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Due to the recent Middle East unrest, crude oil and natural gas have become even more dislocated. As of the time of this writing, crude oil is trading around $99/barrel, while natural gas is trading at $3.842/mmbtu.

From a strictly scientific standpoint, 1 barrel of crude oil should cost about 5.8 times 1 mmbtu of natural gas, because 1 barrel of crude oil has 5.8x as much energy content as 1 mmbtu of natural gas. However, for various reasons, this ratio does not hold true. The natural gas lobby in Washington is not very popular, so even though the US could be thought of as the "Saudi Arabia of Natural Gas," our country does not really support it for political reasons. Instead, our politicians support coal and continued oil usage, while publicly claiming they want to end our dependence on foreign oil. If there was real initiative, the US could be completely energy independent, but this digresses from our real goal: analyzing macroeconomic trends to make sound investments.

The Crude Oil Natural Gas Ratio

The chart below shows the ratio of crude oil to natural gas in white, and the price of natural gas in amber.

Crude to Natural Gas Ratio Chart

(Click charts to enlarge)

As can be seen, aside from a brief return to reality in late 2008, from about mid-2007 onwards, the ratio of crude oil to natural gas has been extremely high. Natural gas is pretty much the only commodity in the world that has not recovered since the 2008 financial crisis, and it trades at about the same levels it traded at in 2002.

A large reason for crude oil's outperformance is due to the global nature of the crude oil market vs. the domestic natural gas market. Since crude oil is a much more international market, it receives the same bid that precious metals receive as an inflation hedge. This phenomenon can be seen when considering that institutional investors typically allocate 1% of their portfolios to crude oil, but none to natural gas.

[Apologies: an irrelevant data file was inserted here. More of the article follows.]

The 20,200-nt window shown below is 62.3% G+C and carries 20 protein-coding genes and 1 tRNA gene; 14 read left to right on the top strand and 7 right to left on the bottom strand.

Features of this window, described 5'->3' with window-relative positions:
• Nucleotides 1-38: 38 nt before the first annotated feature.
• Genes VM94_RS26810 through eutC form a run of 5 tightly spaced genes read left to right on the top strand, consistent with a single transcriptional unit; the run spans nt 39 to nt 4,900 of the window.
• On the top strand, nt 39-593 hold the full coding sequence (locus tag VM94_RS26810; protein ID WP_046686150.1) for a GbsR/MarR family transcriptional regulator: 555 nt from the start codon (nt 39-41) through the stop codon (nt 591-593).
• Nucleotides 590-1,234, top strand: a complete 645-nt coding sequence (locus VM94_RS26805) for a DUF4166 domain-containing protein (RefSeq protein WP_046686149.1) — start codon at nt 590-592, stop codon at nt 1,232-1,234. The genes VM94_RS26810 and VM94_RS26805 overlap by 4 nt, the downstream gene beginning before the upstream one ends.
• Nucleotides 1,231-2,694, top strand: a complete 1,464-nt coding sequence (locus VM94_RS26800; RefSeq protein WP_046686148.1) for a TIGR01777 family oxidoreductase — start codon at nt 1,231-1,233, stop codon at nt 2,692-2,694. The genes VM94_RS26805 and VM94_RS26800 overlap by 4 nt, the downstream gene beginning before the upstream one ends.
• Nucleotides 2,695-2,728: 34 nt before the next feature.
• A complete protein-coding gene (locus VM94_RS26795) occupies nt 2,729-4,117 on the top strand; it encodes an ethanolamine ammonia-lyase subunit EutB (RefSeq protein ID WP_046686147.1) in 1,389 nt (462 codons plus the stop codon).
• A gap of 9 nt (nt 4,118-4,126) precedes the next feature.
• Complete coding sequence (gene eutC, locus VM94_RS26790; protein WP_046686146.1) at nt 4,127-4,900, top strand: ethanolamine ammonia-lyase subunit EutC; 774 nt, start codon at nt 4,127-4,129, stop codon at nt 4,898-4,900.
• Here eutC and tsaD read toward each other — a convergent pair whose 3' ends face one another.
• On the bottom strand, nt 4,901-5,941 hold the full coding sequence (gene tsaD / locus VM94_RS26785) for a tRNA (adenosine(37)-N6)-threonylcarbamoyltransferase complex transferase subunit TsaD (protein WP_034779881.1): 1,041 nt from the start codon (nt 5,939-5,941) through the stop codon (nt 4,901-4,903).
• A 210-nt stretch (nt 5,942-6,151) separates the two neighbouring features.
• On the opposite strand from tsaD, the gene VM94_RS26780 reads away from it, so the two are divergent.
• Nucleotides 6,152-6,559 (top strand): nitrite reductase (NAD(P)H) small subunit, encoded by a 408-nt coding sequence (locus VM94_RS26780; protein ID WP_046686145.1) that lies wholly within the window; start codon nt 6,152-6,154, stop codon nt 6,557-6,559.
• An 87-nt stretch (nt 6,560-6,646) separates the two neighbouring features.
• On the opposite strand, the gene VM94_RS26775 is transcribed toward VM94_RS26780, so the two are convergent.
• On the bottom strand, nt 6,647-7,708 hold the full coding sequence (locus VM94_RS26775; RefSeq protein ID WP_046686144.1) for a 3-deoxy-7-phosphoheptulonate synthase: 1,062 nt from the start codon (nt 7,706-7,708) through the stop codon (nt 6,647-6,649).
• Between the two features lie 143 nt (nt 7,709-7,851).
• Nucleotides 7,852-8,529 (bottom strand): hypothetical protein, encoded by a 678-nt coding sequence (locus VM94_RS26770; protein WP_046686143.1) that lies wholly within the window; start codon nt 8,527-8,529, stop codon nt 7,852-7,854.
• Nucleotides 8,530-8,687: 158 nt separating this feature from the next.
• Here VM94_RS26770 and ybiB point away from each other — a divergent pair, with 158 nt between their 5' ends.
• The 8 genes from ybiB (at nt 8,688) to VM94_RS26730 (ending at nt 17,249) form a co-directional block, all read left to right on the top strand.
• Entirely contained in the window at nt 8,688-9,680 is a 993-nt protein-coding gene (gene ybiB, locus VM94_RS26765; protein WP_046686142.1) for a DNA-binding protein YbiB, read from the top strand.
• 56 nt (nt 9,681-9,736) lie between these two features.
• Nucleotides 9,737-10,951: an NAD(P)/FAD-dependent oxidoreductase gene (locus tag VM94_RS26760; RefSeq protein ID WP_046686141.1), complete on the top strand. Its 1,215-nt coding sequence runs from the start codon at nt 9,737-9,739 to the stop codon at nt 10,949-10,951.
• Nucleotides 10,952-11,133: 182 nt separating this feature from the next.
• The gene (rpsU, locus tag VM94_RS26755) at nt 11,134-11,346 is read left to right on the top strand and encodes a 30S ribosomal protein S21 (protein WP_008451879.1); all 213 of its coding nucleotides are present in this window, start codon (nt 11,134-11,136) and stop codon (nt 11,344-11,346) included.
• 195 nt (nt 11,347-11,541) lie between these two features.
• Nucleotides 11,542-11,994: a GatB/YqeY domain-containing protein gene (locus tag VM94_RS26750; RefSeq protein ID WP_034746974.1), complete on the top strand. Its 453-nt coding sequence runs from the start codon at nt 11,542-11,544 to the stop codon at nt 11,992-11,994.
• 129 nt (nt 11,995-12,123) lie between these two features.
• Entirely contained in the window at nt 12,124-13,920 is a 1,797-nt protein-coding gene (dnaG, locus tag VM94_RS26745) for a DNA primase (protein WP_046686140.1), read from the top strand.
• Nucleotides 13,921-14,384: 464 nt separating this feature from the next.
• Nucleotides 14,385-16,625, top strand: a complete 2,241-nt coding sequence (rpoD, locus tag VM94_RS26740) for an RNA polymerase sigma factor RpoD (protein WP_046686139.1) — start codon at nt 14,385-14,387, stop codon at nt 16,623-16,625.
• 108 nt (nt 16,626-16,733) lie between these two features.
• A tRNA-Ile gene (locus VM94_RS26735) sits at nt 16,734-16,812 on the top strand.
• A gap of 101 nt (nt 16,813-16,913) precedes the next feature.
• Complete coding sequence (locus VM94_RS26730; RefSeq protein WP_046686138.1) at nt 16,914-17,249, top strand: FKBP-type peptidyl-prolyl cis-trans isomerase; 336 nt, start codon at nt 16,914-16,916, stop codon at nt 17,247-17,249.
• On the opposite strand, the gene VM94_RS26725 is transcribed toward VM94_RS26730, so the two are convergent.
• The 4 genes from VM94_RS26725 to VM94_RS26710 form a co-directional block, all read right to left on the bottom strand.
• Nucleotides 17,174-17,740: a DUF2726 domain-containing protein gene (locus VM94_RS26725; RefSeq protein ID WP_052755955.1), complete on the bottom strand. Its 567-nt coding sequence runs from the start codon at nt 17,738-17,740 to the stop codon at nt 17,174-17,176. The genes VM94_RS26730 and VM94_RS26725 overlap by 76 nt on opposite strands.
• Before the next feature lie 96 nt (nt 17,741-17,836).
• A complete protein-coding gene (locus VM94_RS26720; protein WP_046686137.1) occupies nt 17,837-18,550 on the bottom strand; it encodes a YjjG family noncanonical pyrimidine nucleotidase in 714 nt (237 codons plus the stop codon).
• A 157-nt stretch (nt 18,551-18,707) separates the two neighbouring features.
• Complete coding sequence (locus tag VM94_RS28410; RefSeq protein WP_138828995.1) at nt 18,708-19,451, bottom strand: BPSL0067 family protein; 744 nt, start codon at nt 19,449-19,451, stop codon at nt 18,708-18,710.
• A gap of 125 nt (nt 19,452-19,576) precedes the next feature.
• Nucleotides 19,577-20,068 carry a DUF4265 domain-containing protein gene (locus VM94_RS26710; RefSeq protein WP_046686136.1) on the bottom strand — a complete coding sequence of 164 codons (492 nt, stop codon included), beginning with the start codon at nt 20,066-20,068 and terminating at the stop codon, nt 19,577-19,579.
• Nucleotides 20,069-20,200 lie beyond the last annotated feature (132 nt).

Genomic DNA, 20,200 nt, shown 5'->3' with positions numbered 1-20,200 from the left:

The last time the ratio was this high was September 2009, and natural gas proceeded to rally 138% until the end of 2009. While much of this was due to the front month expiration and contango in the natural gas curve, one still could have made 68% being long the front month contract and rolling it over each month.

Historical Comparison

Historical Crude to Natural Gas Ratio Chart

The chart above shows statistics on the ratio between natural gas and crude oil over the last 21 years. As can be seen, the highest ratio seen was 26.35 in late August 2009. The ratio as it currently stands is 26.11.

Additionally, the current reading is in the 99.82nd percentile of readings over the last 21 years, meaning that it is almost the highest reading ever seen. Considering that the median reading was 9.02, the current ratio stands almost 200% higher than the median.

CFTC Commitment of Traders Report

The chart below shows the Managed Money net short position over the last 5 years.

Managed Money Net Short Natural Gas Chart

As can be seen, the amount of net shorts from Managed Money has increased drastically in the past month to a current reading of 173,434 net short contracts. This reading is in the 5th percentile of readings over the last 5 years, and almost twice the median.

Because so many traders are short natural gas, any sustained rally off the bottom should trigger extensive short-covering. This would make a rally of 10-20% not out of the question.

Trade Recommendation

Usually when witnessing this large a disparity, I would recommend a trade to short the perceived overvalued commodity and go long the undervalued. However, because I believe in crude oil in the long-term for macro reasons, I would not recommend a short position in crude oil. Rather, I would recommend being long both, but with an overweight bias toward natural gas. Being short crude oil may provide a false sense of security as an inter-commodity spread hedge, but because the 2 commodities trade on entirely different rationales, this is not an appropriate trade.

Our recommendation is to sell puts on natural gas, as well as buy the futures contracts outright if you can stomach the volatility. Because natural gas is such a depressed and volatile commodity, put options on it are expensive, making their sale an attractive risk/reward scenario.

For example, the June 3.65 puts (expiring on May 25th) could be sold for $0.11, or $1,100 per contract. With June natural gas trading at $3.983, this means the trader would keep 100% of the premium collected as long as natural gas does not fall an additional 8.4% in the next 3 months. While 8.4% is by no means a huge cushion, considering natural gas has already fallen 14% for the year, we would think that a floor must be put into natural gas in the near future.

We continue to be short natural gas put options and long natural gas futures, and will add opportunistically on pullbacks.

Disclosure: I have no positions in any stocks mentioned, and no plans to initiate any positions within the next 72 hours.

Additional disclosure: Short crude oil put options, short crude oil call option, short NG put options, long NG futures

Source: Crude Oil to Natural Gas Ratio at Extreme Levels